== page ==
Face to Face; Business 360
2016-05-19

 

 “COST OF DOING BUSINESS IN SOUTH ASIA IS QUITE HIGH RESTRICTING INTRA-SAARC TRADE. WE ARE PLANNING TO SET UP SAARC INDUSTRIAL PARKS IN MEMBER STATES AS ONE-STOP CENTERS TO PROMOTE INTRA-REGIONAL INVESTMENT AND CREATE INDUSTRIAL COMPLEMENTARITIES.”

OM RAJBHANDARY   
EXECUTIVE CHAIRMAN   
THE BRIHAT GROUP   

Om Rajbhandary is the Executive Chairman of the Brihat Group and an accomplished entrepreneur noted for his keen business acumen and wide experience. In March 2016, Nepal assumed leadership of the SAARC Chamber of Commerce & Industry which is the apex business body of the region. Suraj Vaidya became the President for the term of 2016-17 and Om Rajbhandary became Vice President of the SAARC CCI. In this edition of Face 2 Face, Om Rajbhandary shares the focus of the SAARC CCI for this term and what it means for Nepal.

What will be the focus of the SAARC CCI Nepal Presidency be?

It is a matter of great pride and honour for Nepal to assume the Presidency of the SAARC Chamber of Commerce and Industry. This is the second time, in its history, that Nepal is assuming this role. And, I am very excited that Suraj Vaidya is leading the SAARC Chamber, who, I believe, is the outstanding leader.

Immediately after the Change of Office Ceremony, executive committee meeting of the SAARC Chamber was held in Kathmandu. The meeting delved on plan and focus of the SAARC Chamber for the next two years, i.e. 2016 and 2017. And all members from the SAARC nations decided to focus on following five agendas, which we believe are crucial for deeper economic integration and help SAARC move towards Economic Union.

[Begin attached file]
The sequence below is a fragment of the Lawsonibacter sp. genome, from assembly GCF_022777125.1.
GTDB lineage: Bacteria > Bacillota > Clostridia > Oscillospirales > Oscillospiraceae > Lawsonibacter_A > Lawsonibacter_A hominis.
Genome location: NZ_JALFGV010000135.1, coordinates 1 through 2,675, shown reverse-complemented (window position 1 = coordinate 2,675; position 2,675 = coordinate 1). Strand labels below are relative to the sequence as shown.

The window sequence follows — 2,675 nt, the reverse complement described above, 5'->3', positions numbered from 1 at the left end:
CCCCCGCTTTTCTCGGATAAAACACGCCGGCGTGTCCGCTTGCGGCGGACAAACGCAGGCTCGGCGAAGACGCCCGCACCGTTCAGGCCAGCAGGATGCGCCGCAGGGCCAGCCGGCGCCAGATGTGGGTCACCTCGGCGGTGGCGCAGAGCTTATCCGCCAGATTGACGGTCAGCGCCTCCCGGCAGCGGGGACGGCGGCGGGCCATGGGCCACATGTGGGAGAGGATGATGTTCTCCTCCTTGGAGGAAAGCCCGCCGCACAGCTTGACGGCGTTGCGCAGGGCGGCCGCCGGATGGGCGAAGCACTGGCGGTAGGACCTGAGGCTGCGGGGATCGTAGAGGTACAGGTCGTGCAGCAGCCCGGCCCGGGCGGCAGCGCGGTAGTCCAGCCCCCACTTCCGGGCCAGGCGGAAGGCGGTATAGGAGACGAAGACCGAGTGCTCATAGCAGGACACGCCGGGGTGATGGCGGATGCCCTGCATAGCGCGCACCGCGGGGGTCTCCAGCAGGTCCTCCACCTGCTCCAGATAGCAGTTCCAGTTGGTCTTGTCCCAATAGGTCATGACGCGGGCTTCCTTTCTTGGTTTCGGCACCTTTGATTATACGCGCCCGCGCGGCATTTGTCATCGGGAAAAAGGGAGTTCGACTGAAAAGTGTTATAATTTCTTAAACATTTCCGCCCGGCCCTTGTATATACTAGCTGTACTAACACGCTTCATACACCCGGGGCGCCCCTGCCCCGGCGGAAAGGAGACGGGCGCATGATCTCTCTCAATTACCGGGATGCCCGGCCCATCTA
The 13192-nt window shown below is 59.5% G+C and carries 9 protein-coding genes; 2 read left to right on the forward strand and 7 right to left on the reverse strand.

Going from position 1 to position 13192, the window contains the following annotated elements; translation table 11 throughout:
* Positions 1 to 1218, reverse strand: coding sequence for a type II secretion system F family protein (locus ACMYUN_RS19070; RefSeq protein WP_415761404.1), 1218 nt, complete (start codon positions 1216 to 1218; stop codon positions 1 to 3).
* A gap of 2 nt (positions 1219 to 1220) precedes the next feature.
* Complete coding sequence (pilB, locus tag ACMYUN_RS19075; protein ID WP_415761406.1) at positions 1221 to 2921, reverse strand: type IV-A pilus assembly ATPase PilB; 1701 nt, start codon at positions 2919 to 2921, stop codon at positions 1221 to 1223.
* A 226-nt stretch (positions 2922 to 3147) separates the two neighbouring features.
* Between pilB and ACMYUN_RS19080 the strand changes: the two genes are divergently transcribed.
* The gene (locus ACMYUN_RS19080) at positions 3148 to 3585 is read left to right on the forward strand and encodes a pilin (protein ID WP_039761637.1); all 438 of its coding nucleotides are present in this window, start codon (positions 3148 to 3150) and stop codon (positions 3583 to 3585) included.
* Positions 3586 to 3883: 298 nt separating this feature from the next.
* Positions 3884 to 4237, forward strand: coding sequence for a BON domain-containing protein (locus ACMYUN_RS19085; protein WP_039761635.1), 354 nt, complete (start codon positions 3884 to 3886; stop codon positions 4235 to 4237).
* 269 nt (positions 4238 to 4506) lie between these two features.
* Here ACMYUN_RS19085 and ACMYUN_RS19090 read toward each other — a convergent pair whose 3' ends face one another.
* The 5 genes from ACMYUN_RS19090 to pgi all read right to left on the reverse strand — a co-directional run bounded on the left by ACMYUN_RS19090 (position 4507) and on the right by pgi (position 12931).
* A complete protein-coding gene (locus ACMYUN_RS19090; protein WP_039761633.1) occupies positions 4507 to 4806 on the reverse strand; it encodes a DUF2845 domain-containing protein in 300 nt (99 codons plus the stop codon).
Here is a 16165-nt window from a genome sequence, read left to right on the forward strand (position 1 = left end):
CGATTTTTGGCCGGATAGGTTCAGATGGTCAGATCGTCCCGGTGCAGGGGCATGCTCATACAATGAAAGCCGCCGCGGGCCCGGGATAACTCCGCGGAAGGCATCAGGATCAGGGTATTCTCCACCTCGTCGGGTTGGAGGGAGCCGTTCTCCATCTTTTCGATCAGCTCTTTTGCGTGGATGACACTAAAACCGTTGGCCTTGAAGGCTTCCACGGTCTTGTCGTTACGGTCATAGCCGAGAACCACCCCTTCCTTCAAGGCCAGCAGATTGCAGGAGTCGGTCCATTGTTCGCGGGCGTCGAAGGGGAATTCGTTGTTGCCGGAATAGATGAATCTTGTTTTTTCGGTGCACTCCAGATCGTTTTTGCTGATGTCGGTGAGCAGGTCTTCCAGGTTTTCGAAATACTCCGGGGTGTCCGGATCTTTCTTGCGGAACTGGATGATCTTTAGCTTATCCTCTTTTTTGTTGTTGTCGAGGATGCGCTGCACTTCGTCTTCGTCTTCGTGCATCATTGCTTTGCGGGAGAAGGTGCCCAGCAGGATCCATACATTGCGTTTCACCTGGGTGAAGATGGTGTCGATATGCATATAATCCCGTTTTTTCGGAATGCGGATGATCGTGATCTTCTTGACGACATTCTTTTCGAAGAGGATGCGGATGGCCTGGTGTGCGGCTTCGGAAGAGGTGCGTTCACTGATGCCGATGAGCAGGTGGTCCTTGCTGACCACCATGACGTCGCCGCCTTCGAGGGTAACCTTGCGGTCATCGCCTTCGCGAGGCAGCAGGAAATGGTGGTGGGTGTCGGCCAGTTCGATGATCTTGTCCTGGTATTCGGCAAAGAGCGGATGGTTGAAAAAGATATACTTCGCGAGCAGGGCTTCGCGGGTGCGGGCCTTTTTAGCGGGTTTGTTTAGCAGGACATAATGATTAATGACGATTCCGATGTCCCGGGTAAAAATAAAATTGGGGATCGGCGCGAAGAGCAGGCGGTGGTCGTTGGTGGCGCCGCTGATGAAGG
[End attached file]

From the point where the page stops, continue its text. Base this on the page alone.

Unleashing Investment in South Asia. To us, investment is crucial to ignite cross border trade, industrial innovation, enhance quality of services, and create jobs to curtail poverty which subsequently help socio-economic uplift of South Asian Community. Therefore, investment promotion is one of the prioritised areas. During Nepal’s presidency term, we shall launch South Asia Investment Guide which will identify about 200 potential sectors for investments in the region.

Unleashing Youth Entrepreneurs. We plan to focus on the youth which constitutes 35 percent of the population between the age group of 20-35 years in South Asia. Youth have enormous potential. The energy of young entrepreneurs has not gained momentum due to lack of expertise and capital. In this regard, SAARC Chamber will create “Mentors and Angels” who will invest and guide young entrepreneurs to the fullest. This, we believe, will help create more jobs in the region.